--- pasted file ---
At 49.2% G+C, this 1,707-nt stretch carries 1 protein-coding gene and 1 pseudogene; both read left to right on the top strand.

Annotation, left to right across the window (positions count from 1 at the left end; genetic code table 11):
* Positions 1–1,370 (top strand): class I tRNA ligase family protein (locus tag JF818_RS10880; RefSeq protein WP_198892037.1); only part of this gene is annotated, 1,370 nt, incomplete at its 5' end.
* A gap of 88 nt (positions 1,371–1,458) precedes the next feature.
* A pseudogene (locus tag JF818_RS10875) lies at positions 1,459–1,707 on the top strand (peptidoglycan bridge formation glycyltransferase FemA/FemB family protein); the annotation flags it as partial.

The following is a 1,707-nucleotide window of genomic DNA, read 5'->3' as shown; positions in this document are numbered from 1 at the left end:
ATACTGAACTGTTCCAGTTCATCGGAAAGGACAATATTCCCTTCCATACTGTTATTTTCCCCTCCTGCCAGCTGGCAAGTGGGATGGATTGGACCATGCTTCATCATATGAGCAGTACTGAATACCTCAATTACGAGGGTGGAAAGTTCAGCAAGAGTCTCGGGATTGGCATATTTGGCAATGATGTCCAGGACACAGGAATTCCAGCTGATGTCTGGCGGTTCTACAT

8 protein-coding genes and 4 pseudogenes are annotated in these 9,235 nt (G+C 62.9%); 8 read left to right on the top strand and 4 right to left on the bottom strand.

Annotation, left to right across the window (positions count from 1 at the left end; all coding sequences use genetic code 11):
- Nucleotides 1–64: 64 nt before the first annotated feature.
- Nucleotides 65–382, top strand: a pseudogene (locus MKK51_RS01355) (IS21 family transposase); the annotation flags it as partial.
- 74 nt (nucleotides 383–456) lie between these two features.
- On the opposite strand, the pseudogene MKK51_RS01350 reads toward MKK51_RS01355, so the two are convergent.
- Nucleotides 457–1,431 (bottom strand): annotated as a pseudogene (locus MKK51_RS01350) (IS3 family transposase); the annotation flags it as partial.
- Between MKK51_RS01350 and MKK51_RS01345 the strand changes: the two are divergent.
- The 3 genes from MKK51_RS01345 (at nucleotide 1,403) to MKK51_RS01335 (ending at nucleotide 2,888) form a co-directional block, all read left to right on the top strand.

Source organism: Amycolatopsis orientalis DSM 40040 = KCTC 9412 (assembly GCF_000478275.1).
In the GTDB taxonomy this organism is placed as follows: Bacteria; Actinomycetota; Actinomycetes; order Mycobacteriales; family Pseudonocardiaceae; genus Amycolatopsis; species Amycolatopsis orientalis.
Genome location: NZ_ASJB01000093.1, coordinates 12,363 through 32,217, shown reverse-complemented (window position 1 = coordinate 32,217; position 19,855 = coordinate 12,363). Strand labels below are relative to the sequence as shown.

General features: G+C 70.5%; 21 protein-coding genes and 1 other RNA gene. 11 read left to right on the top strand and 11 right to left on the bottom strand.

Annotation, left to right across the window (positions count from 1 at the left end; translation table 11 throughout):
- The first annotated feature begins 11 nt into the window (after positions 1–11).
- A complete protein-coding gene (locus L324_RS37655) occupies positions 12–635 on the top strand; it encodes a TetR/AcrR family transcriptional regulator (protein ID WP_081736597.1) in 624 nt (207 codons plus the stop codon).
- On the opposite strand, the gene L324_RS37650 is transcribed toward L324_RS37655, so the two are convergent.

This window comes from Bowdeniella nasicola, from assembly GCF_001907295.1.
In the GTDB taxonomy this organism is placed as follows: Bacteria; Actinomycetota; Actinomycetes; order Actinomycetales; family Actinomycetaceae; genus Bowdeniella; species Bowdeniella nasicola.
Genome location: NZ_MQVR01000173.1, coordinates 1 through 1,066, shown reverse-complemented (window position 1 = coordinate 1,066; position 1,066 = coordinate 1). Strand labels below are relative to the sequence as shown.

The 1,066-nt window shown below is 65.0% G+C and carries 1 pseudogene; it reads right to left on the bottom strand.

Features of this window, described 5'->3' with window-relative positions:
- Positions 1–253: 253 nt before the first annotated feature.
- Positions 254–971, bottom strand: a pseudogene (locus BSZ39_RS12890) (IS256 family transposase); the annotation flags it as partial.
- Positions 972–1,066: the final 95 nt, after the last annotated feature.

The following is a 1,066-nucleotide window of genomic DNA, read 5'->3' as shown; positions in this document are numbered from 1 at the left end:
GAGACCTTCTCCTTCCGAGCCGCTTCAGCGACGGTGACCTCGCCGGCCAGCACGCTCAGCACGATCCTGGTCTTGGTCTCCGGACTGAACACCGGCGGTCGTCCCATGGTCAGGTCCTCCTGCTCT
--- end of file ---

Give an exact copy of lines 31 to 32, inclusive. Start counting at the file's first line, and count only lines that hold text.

- Positions 254–971, bottom strand: a pseudogene (locus BSZ39_RS12890) (IS256 family transposase); the annotation flags it as partial.
- Positions 972–1,066: the final 95 nt, after the last annotated feature.